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Winning women's lacrosse by Kelly Amonte Hiller

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Keep the Arms Away From the Body Players often think that keeping their arms close to their bodies will help them protect their sticks. This is not the case. It is essential that a player keep her arms away from her body. Both top and bottom arms should be away from the player’s torso and waist. The exact distance will depend on her size and comfort; arms should be a comfortable distance away, but close enough so that the player’s elbows are still bent, and she is able to maintain control of the stick.

Most often, the team that is able to possess the ball longer than the other team will win the game. When a specific player has possession of the ball, it is her responsibility to maintain possession and control the ball by cradling and protecting her stick. Cradling refers to a coordinated movement of the arms to control the ball in a player’s stick. The concept of cradling is similar to that of dribbling in basketball or stick handling in hockey, but the ball does not leave the player’s stick as a basketball leaves a player’s hands or a puck leaves the hockey player’s stick.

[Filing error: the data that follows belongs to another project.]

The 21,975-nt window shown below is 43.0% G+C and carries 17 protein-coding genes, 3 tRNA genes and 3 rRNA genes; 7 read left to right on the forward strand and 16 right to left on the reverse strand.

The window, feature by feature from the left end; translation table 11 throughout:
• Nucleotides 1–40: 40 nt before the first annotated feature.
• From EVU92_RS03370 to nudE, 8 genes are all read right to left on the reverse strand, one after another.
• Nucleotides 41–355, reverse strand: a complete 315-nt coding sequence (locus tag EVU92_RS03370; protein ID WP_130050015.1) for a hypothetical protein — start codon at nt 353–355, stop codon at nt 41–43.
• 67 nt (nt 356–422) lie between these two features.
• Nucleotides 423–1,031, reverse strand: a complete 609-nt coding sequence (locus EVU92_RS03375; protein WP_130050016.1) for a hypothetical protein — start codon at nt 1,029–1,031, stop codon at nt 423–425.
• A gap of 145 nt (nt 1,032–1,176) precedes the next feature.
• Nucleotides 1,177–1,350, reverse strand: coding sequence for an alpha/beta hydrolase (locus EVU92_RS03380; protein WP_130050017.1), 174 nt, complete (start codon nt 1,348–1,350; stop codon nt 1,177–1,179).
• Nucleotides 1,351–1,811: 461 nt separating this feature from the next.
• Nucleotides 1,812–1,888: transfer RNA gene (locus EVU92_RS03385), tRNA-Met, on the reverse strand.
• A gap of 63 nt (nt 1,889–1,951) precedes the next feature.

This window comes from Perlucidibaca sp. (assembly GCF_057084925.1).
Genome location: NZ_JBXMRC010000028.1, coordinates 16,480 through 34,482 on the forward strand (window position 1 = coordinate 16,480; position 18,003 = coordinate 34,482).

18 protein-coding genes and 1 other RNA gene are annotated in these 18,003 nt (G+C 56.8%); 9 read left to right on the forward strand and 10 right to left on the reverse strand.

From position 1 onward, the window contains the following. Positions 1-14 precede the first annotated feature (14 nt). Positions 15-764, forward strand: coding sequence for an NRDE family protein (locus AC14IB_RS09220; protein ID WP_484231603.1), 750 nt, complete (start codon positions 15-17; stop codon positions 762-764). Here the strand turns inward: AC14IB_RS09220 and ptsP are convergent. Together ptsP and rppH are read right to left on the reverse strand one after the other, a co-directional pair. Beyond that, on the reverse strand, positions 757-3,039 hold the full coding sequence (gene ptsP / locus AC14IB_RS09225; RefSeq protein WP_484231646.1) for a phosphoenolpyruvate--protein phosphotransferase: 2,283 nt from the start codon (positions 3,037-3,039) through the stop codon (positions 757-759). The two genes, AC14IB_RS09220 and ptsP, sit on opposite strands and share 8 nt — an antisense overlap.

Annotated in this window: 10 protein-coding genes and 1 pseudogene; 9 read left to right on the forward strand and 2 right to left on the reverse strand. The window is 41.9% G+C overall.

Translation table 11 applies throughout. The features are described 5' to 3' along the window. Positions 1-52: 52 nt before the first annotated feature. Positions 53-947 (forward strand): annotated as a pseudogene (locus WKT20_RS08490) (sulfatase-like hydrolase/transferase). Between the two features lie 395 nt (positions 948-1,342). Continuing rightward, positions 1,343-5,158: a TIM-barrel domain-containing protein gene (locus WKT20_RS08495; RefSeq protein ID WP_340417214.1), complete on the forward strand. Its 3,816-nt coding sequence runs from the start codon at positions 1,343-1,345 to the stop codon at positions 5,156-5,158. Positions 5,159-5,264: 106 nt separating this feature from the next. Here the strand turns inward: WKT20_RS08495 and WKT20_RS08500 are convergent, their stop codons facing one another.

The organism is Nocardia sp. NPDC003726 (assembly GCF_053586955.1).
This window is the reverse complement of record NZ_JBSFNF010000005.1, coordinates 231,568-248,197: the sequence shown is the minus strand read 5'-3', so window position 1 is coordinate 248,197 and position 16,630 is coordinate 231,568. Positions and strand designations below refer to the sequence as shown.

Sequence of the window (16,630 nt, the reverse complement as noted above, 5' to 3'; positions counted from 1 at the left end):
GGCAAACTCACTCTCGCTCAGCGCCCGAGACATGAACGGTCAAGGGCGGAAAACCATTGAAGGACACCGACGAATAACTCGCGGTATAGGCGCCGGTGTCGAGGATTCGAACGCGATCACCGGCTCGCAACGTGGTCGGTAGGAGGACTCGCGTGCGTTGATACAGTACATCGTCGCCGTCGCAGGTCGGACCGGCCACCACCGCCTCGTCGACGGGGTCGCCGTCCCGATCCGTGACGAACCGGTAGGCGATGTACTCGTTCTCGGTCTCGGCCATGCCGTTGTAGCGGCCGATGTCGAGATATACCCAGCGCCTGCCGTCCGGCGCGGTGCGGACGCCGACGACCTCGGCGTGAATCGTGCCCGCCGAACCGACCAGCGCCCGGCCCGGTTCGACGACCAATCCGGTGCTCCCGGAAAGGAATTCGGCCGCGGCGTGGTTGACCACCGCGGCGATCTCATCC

Transfer your weight from back to front and rotate your torso and hips forward toward the target. A shot’s power comes from your legs, hips, and torso. This motion, the torso twist, occurs as you transfer your weight from back to front and rotates your torso and hips forward toward the target. The weight transfer or torso twist should occur simultaneously as your hands push-pull and follow through toward their target. When players are first becoming comfortable with the torso twist, they should overemphasize it.

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